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Volume 19 Articles

Raytheon ELCAN Optical Technologies logo Sight. Range. Target. Engage...
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ELCAN introduces digital fire control to the world of small arms

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ELCAN Specter® DR 1-4x dual role weapon sight. © Raytheon ELCAN
ELCAN Specter® DR 1-4x dual role weapon sight. © Raytheon ELCAN

The use of optics on individual weapon systems has become common place for most allied Armies. For most NATO forces, magnified and non-magnified optics have been issued for both assault rifles and light machine guns for the better part of two decades.

In 2003, US SOCOM issued a challenge to industry. The key technological objective was to provide “not only a long-range deliberate aiming capability, but also a short-range, positive, rapid aiming capability for close quarters battle – in a single sight”. This requirement was based on changing battlefield requirements due to an increase in urban combat.

The Raytheon ELCAN product development team developed an easy-to-use, patented switch lever mechanism that allows the shooter to switch instantly from 1x unity magnification for close quarters engagement to 4x magnification for longer range targeting. The sight maintains boresight and sight picture reducing the risk associated with switching optics in a changing environment.

The Specter® DR 1-4x dual field-of-view optical weapon sight was initially fielded in 2006 with US SOCOM as part of the SOPKID Kit. Since then, the Specter DR has been chosen by allied forces around the globe, most recently as part of the Land 125 program in Australia. Dismounted soldiers no longer have to choose rifle setups for defeating targets close in or far out. The Specter DR provides a flexible solution to facilitate operations in any environment.

Gen I ELCAN Specter DFCS digital fire control system. © Raytheon ELCAN
Gen I ELCAN Specter DFCS digital fire control system. © Raytheon ELCAN

The ELCAN Specter DR dual field of view weapon sight transformed the battlespace.

The Specter OS 4x was released in 2009 as the UK Future Integrated Soldier Technology program lightweight day sight – designated FIST LDS. This sight is an incremental innovation taking the proven high precision optics and mechanics of the Specter DR to provide a lighter fixed magnification sight to meet requirements for the FIST program.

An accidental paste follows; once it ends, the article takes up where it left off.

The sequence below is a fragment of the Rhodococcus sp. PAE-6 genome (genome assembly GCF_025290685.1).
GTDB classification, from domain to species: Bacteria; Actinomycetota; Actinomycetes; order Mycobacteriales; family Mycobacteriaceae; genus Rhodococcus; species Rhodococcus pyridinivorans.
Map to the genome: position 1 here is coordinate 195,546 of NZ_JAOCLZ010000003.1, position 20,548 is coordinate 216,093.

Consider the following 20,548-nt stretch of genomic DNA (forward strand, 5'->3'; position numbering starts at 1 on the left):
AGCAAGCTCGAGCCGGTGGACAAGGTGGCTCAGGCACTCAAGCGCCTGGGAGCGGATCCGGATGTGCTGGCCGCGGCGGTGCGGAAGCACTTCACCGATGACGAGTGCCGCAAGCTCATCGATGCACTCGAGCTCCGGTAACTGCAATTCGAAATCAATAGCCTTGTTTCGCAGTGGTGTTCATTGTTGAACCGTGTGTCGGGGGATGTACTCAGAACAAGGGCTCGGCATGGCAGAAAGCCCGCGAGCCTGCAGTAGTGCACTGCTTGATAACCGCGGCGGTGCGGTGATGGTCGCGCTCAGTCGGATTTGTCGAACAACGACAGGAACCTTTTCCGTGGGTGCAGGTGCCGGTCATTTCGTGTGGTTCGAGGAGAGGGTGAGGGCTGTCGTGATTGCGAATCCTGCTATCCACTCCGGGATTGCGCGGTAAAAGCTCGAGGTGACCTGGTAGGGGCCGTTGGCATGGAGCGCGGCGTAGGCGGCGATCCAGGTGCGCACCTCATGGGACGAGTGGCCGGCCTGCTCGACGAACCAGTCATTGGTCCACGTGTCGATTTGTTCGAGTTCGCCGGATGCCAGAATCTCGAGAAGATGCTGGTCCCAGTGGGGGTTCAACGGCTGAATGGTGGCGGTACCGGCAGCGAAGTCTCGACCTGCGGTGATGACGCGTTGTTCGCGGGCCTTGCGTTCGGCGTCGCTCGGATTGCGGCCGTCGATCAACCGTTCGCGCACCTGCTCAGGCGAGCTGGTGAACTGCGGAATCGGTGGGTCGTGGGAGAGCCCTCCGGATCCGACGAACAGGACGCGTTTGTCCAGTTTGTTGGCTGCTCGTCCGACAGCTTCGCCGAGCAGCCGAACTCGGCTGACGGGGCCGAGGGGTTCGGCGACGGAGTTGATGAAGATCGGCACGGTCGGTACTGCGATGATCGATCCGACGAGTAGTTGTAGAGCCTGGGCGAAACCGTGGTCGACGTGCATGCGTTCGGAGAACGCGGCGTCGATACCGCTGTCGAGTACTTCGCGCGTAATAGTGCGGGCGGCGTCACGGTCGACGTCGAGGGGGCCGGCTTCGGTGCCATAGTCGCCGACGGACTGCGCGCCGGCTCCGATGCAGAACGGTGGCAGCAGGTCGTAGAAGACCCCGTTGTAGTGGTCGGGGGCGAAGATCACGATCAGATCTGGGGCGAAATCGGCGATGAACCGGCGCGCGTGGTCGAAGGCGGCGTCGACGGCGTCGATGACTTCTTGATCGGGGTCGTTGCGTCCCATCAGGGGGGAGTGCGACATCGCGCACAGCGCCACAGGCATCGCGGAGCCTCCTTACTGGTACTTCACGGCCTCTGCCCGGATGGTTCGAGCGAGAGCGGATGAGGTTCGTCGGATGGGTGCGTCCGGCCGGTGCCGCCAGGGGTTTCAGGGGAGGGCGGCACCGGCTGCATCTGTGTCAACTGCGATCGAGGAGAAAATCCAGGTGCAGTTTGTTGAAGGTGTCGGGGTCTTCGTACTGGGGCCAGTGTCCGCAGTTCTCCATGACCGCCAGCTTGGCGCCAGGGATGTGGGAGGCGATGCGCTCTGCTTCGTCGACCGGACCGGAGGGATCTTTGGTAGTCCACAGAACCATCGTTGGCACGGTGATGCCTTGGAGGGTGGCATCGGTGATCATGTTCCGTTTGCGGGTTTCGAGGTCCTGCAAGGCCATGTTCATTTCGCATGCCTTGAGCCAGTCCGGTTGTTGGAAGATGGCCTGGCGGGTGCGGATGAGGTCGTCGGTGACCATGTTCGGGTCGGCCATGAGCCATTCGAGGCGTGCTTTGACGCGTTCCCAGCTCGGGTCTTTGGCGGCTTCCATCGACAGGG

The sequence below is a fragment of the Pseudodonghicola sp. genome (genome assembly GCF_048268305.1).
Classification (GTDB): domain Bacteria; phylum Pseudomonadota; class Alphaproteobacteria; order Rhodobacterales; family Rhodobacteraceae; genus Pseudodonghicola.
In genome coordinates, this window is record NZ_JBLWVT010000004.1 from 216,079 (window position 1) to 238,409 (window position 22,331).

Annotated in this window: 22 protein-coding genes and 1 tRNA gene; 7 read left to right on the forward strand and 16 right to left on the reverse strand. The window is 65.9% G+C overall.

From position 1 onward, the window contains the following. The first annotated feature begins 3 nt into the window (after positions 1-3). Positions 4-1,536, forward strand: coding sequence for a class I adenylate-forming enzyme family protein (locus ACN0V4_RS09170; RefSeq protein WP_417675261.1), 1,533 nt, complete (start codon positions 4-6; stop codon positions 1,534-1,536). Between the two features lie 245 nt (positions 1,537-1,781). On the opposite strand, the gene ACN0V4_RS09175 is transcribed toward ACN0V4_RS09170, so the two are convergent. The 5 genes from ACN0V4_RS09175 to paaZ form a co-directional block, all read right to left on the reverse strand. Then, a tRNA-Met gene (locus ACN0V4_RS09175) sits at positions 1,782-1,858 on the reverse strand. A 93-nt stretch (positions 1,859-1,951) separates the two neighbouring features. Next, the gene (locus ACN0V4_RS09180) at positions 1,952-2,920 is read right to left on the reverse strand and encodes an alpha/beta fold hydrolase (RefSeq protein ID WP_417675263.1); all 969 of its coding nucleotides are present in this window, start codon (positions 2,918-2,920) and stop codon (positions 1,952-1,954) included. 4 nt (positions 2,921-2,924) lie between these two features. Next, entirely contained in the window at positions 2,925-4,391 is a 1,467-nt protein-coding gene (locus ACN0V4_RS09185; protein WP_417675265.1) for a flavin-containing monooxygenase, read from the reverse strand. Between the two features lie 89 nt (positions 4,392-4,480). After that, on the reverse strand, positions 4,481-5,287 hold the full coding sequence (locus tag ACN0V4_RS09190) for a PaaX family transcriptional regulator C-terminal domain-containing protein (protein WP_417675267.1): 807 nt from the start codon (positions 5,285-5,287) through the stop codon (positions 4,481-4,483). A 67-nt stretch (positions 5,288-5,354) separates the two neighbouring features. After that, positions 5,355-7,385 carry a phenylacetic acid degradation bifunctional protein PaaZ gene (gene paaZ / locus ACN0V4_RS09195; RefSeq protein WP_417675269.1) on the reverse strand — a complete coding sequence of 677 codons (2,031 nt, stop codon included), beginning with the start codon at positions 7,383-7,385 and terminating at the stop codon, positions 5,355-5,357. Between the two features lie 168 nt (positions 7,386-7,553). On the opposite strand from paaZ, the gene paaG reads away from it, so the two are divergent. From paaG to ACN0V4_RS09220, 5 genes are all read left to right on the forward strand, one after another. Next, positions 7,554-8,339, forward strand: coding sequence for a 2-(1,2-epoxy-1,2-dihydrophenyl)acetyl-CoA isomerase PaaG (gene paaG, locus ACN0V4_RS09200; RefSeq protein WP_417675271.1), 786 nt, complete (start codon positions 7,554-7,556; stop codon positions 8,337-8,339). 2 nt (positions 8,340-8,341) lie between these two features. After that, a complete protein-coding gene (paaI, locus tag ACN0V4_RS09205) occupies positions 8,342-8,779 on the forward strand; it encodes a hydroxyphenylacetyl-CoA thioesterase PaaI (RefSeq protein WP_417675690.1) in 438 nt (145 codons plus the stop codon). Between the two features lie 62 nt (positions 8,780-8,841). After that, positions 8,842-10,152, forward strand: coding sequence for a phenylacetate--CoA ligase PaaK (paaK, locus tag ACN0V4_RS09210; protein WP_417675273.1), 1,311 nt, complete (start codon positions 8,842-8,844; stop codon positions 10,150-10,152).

While optical weapon systems will continue to be necessary and effective, the question we need to be asking is “What’s next?”, “What is the next product that will give the dismounted soldier an edge on the battlefield in the same way the FIST LDS and Specter DR have?”

There’s little room for error on the battlefield. So Raytheon ELCAN is developing a next-generation digital fire control to add to its line of battle tested ELCAN rifle sights to help soldiers increase accuracy and speed of engagement.

Here’s how it works: A laser rangefinder sends out a pulse to measure the distance to the target. A ballistic module then tells the shooter precisely where to point. It happens in a matter of seconds.

“Regardless of distance or condition, you will be able to engage the enemy effectively without using a whole lot of ammunition,” said Dan Pettry, a former sniper with the U.S. Army Rangers and now a product manager for Raytheon ELCAN rifle sights.

Photo: © Raytheon ELCAN.
Photo: © Raytheon ELCAN

Fire control is traditionally associated with much larger platforms such as tanks, drones, aircraft and ships, where many components work together to hit a target. Raytheon’s digital fire-control system, which weighs three pounds and measures three inches by four inches, is the only such system small enough for assault rifles. It mounts onto the standard rail with a clamp, and it can be removed easily for use on other firearms.

Unlike other systems of similar size and weight, the Raytheon system is the only one that works in a canted, or tilted, position. Using special software and a combat-proven ballistic computer chip from Precision Targeting, LLC, it calculates a corrected aim point if a shooter engages from behind cover or while moving uphill or downhill. And it does that for multiple calibers of ammunition, including less common rounds used by militaries around the world.

The ballistic computer chip also works with external laser rangefinders to see the exact bullet impact point.

Raytheon is developing the system for the U.S. Army. It could be available to soldiers as early as 2018.

“You put so much work and training into finding distance and all the things that go into making a good shot,” Pettry said. “The thought that someone could build a piece of equipment that could do that for you is really amazing.”

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